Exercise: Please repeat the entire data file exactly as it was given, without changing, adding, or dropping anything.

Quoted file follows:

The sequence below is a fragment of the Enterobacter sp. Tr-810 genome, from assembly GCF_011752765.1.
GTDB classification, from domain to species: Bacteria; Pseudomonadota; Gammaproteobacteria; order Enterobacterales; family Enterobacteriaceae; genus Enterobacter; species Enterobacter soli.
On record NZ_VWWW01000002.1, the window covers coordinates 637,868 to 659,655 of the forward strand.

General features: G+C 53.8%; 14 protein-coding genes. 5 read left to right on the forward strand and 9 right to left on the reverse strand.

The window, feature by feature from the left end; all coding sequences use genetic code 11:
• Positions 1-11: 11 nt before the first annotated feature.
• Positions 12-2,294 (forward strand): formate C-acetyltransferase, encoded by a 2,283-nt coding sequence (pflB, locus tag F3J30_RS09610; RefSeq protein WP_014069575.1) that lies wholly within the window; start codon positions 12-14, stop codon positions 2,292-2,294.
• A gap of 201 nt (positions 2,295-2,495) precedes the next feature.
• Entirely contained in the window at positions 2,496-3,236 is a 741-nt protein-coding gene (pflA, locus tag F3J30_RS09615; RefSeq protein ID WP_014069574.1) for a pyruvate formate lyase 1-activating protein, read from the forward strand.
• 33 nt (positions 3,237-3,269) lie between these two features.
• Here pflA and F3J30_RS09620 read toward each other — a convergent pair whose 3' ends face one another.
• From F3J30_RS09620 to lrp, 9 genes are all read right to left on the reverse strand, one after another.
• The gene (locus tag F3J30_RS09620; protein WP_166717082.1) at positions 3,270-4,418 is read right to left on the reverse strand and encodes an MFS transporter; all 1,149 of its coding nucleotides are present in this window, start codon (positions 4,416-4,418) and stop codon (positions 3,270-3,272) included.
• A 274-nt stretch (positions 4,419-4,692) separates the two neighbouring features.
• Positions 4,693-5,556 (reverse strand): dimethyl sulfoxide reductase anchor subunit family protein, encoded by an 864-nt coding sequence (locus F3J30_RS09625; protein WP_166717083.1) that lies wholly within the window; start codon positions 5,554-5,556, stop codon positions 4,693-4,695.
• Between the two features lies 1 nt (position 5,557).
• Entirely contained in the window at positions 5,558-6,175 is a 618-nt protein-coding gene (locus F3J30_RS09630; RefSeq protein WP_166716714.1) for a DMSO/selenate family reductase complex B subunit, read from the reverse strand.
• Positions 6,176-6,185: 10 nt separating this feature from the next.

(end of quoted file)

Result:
The sequence below is a fragment of the Enterobacter sp. Tr-810 genome, from assembly GCF_011752765.1.
GTDB classification, from domain to species: Bacteria; Pseudomonadota; Gammaproteobacteria; order Enterobacterales; family Enterobacteriaceae; genus Enterobacter; species Enterobacter soli.
On record NZ_VWWW01000002.1, the window covers coordinates 637,868 to 659,655 of the forward strand.

General features: G+C 53.8%; 14 protein-coding genes. 5 read left to right on the forward strand and 9 right to left on the reverse strand.

The window, feature by feature from the left end; all coding sequences use genetic code 11:
• Positions 1-11: 11 nt before the first annotated feature.
• Positions 12-2,294 (forward strand): formate C-acetyltransferase, encoded by a 2,283-nt coding sequence (pflB, locus tag F3J30_RS09610; RefSeq protein WP_014069575.1) that lies wholly within the window; start codon positions 12-14, stop codon positions 2,292-2,294.
• A gap of 201 nt (positions 2,295-2,495) precedes the next feature.
• Entirely contained in the window at positions 2,496-3,236 is a 741-nt protein-coding gene (pflA, locus tag F3J30_RS09615; RefSeq protein ID WP_014069574.1) for a pyruvate formate lyase 1-activating protein, read from the forward strand.
• 33 nt (positions 3,237-3,269) lie between these two features.
• Here pflA and F3J30_RS09620 read toward each other — a convergent pair whose 3' ends face one another.
• From F3J30_RS09620 to lrp, 9 genes are all read right to left on the reverse strand, one after another.
• The gene (locus tag F3J30_RS09620; protein WP_166717082.1) at positions 3,270-4,418 is read right to left on the reverse strand and encodes an MFS transporter; all 1,149 of its coding nucleotides are present in this window, start codon (positions 4,416-4,418) and stop codon (positions 3,270-3,272) included.
• A 274-nt stretch (positions 4,419-4,692) separates the two neighbouring features.
• Positions 4,693-5,556 (reverse strand): dimethyl sulfoxide reductase anchor subunit family protein, encoded by an 864-nt coding sequence (locus F3J30_RS09625; protein WP_166717083.1) that lies wholly within the window; start codon positions 5,554-5,556, stop codon positions 4,693-4,695.
• Between the two features lies 1 nt (position 5,557).
• Entirely contained in the window at positions 5,558-6,175 is a 618-nt protein-coding gene (locus F3J30_RS09630; RefSeq protein WP_166716714.1) for a DMSO/selenate family reductase complex B subunit, read from the reverse strand.
• Positions 6,176-6,185: 10 nt separating this feature from the next.